Back at the MLA conference, I gave a copy of this to a friend who texted me the next day to say that it gave her “the most fucked up dreams ever . . . in a good way.” It really is that strange and powerful and vivid.
It’s also going to be reviewed in the New York Times Book Review next month. So get your copy now, either by entering below, or simply buying it through our website.
This month our GoodReads Giveaway is for The Cyclist Conspiracy by Svetislav Basara. A strange, fragmented, playful book, fans of Pynchon or Basara’s earlier work (Chinese Letter available from Dalkey Archive) will definitely love this. It’s sort of like The DaVinci Code meets The Crying of Lot 49. Or something like that.
Oh, and people obsessed with bicycles will dig it as well. And those who like to smash clocks. Seriously. You just have to read it to understand.
Sign up below before the end of the month to have a chance to win one of these 10 copies.
The Smoke of Distant Fires by Eduardo Chirinos is the second book in our International Poetry Series, and to help spread the word about this collection (which G. J. Racz did an amazing job translating), we’re giving away 10 copies through GoodReads. Just click below to enter.
We’re bringing out Scars, the the follow-up to Juan Jose Saer’s critically acclaimed The Sixty-Five Years of Washington this December, but if you can’t wait till then, you can enter into the GoodReads Giveaway by clicking on the link below. Contest closes on the 15th, at which time 10 lucky winners will be selected . . .
Over at GoodReads, we’re giving away 10 copies of Milen Ruskov’s Thrown into Nature, which will be coming out this November.
If you want a chance to win one, just click on the link below before the end of the month.
Karaoke Culture doesn’t officially come out until October 25th, but 15 lucky people will win copies of Dubrakva Ugresic’s latest (and in the opinion of some, greatest) book through this GoodReads giveaway. Just click below to enter yourself in the drawing.
As with other recent books, we’re giving away 10 copies of Guadalajara via Goodreads. Accepting entries until June 15th, so follow the instructions below for a chance to win.
Death by Water, Kenzaburo Oe’s latest novel to be translated into English, practically begs you to read it as autobiography. Like The Changeling, as well as many other works not yet released in English, Death by Water is narrated in. . .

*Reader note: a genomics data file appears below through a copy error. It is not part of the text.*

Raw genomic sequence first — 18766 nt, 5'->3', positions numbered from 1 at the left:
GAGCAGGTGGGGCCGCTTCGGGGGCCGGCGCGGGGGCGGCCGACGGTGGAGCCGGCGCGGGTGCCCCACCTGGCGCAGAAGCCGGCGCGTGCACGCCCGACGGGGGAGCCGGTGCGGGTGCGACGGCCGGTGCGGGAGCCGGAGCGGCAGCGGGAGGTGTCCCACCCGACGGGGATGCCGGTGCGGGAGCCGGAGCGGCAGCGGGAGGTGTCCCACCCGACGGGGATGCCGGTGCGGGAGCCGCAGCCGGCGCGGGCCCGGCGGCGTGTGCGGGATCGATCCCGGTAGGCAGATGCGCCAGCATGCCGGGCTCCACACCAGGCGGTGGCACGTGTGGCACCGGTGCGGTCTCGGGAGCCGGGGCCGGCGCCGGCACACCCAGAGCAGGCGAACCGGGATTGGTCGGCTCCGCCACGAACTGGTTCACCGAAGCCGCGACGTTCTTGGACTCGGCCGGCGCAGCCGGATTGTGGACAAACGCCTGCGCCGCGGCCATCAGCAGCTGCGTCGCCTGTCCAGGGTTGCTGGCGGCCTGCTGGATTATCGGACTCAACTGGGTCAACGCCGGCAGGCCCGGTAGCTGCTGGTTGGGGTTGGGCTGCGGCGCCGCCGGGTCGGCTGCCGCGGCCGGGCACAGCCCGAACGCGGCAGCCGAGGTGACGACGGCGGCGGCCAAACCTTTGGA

Jocelyne Saucier’s Twenty-One Cardinals is about the type of unique, indestructible, and often tragic loyalty only found in families. For a brief but stunningly mesmerizing 169 pages, Twenty-One Cardinals invited me in to the haunting and intimate world of the. . .
We know so very little; so little that what we think to be knowledge is hardly worth reckoning with at all; instead we ought to settle for being pleasantly surprised if, on the edge of things, against all expectations, our. . .
Many of Virginie Despentes’s books revolve around the same central idea: “To be born a woman [is] the worst fate in practically every society.” But this message is nearly always packaged in easy-to-read books that fill you with the pleasure. . .
Ilja Leonard Pfeijffer’s La Superba is appropriately titled after the Italian city of Genoa, where, after escaping the pressures of fame in his own country, the semi-autobiographical narrator finds himself cataloguing the experiences of its mesmerizing inhabitants with the intention. . .
It took reading 44 pages of Intervenir/Intervene before I began to get a sense of what Dolores Dorantes and Rodrigo Flores Sánchez were up to. Recurring throughout these 44 pages—throughout the entire book—are shovels, shovel smacks to the face, lobelias—aha!. . .
As presaged by its title, contradiction is the theme of Peter Stamm’s novel, All Days Are Night. Gillian, a well-known television personality, remains unknowable to herself. And Hubert, a frustrated artist and Gillian’s lover, creates art through the process of. . .